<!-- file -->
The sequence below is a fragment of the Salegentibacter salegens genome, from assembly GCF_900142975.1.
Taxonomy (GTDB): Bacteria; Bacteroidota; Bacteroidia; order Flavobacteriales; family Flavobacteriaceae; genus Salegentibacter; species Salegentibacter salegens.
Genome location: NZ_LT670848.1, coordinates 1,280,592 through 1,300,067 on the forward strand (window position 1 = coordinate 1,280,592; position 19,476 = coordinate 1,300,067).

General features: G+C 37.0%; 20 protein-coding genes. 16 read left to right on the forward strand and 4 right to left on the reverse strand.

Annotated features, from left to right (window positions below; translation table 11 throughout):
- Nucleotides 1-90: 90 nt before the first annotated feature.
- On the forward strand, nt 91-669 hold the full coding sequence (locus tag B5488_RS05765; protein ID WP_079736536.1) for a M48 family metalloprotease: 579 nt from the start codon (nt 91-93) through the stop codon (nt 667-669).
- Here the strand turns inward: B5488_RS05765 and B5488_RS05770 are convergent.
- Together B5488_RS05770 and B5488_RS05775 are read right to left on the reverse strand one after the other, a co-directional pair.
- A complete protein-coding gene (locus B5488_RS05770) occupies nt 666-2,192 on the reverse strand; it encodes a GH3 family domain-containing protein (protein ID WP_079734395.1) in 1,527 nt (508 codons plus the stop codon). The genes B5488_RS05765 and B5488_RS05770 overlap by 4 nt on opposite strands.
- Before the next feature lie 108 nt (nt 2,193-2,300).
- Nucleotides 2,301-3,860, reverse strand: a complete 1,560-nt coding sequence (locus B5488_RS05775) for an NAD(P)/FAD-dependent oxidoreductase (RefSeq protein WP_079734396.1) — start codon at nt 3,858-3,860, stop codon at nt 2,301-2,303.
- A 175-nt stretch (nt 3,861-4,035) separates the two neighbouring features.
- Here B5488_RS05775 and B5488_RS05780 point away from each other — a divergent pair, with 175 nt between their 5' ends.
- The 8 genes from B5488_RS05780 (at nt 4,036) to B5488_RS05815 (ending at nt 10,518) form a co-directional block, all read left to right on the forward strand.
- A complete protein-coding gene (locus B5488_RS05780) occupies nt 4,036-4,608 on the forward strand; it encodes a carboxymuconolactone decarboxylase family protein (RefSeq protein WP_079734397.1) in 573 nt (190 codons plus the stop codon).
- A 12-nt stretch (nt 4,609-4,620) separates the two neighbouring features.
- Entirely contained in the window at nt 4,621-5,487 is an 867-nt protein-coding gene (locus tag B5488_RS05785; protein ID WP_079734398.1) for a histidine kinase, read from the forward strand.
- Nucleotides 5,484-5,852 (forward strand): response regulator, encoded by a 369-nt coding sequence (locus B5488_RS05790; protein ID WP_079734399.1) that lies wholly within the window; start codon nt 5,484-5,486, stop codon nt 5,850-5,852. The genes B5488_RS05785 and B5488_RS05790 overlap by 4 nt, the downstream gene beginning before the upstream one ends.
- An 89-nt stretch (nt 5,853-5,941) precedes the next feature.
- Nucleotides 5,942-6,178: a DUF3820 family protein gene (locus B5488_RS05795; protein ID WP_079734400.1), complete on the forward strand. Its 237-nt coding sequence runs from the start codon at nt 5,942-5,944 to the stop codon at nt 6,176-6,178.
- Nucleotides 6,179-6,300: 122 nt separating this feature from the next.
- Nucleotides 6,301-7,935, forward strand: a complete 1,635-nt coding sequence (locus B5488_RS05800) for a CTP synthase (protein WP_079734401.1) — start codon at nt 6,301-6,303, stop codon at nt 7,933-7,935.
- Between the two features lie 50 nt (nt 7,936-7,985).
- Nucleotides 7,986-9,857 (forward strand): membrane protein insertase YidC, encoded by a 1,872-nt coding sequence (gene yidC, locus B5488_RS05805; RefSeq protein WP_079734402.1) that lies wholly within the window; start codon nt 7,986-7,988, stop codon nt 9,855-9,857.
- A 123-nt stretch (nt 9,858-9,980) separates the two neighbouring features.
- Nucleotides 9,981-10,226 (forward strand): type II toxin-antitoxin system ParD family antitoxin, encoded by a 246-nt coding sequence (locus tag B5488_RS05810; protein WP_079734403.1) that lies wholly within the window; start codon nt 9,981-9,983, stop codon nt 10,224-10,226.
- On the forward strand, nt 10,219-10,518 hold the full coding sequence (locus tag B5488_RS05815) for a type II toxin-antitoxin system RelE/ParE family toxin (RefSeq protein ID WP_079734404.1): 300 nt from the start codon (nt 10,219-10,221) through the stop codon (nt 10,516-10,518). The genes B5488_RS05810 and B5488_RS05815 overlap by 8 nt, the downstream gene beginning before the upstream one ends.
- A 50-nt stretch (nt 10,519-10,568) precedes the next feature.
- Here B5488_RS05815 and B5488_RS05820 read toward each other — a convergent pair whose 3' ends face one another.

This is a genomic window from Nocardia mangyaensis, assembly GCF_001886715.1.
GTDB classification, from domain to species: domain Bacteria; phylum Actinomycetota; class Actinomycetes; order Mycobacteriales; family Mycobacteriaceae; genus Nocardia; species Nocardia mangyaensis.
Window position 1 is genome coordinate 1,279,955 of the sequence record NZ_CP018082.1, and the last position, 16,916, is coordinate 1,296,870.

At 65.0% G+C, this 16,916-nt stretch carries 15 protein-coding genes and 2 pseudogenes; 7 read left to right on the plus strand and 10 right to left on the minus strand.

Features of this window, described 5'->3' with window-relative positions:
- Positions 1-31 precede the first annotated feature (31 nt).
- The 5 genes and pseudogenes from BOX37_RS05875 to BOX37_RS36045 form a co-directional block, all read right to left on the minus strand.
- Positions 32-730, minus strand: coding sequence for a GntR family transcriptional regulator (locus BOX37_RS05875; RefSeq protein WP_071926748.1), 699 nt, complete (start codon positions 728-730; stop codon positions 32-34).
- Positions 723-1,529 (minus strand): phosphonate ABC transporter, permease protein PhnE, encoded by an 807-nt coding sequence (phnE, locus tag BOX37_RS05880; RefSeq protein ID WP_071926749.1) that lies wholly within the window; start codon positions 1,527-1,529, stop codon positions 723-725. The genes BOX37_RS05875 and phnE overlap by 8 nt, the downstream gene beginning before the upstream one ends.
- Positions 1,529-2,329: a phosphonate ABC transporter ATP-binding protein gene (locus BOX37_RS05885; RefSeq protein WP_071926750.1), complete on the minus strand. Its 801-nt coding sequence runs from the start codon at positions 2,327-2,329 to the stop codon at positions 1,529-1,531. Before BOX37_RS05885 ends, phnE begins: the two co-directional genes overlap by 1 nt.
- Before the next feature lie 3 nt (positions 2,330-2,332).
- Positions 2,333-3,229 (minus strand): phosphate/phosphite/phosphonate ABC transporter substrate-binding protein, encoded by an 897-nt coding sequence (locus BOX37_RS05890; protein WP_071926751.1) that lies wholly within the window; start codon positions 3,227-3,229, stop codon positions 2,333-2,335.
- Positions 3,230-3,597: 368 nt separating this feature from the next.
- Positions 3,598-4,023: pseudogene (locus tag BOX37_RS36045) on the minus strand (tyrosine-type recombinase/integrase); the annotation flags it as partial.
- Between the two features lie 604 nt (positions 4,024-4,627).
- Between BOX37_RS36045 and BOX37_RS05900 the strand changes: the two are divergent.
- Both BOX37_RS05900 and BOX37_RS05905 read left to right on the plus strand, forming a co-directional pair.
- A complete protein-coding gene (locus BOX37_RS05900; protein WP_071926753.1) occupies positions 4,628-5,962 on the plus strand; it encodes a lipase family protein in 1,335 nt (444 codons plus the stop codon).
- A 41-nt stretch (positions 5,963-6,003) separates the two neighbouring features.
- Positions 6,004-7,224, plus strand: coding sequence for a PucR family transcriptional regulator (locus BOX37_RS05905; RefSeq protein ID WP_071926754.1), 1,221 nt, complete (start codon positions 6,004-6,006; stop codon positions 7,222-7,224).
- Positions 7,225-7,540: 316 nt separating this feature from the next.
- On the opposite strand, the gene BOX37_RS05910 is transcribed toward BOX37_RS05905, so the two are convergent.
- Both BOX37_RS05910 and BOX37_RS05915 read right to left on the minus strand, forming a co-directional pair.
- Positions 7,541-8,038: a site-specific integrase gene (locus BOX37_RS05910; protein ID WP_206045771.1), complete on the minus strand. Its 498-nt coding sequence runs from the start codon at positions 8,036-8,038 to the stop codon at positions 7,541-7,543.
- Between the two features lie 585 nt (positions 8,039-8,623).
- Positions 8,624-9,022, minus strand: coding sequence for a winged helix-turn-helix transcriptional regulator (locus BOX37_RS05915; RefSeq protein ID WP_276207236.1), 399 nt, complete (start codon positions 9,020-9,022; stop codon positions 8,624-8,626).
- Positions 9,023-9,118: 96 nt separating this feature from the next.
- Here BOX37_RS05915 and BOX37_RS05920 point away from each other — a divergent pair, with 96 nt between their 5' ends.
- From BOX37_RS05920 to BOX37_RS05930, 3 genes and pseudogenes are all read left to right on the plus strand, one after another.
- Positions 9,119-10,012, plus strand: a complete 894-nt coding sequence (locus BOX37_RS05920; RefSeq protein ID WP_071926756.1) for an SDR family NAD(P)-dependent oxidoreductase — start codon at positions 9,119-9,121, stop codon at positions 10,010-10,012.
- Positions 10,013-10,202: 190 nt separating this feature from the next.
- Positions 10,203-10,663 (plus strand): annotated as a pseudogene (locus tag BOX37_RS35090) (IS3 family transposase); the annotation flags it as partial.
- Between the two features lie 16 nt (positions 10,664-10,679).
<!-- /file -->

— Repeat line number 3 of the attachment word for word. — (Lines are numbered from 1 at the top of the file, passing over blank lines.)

Genome location: NZ_LT670848.1, coordinates 1,280,592 through 1,300,067 on the forward strand (window position 1 = coordinate 1,280,592; position 19,476 = coordinate 1,300,067).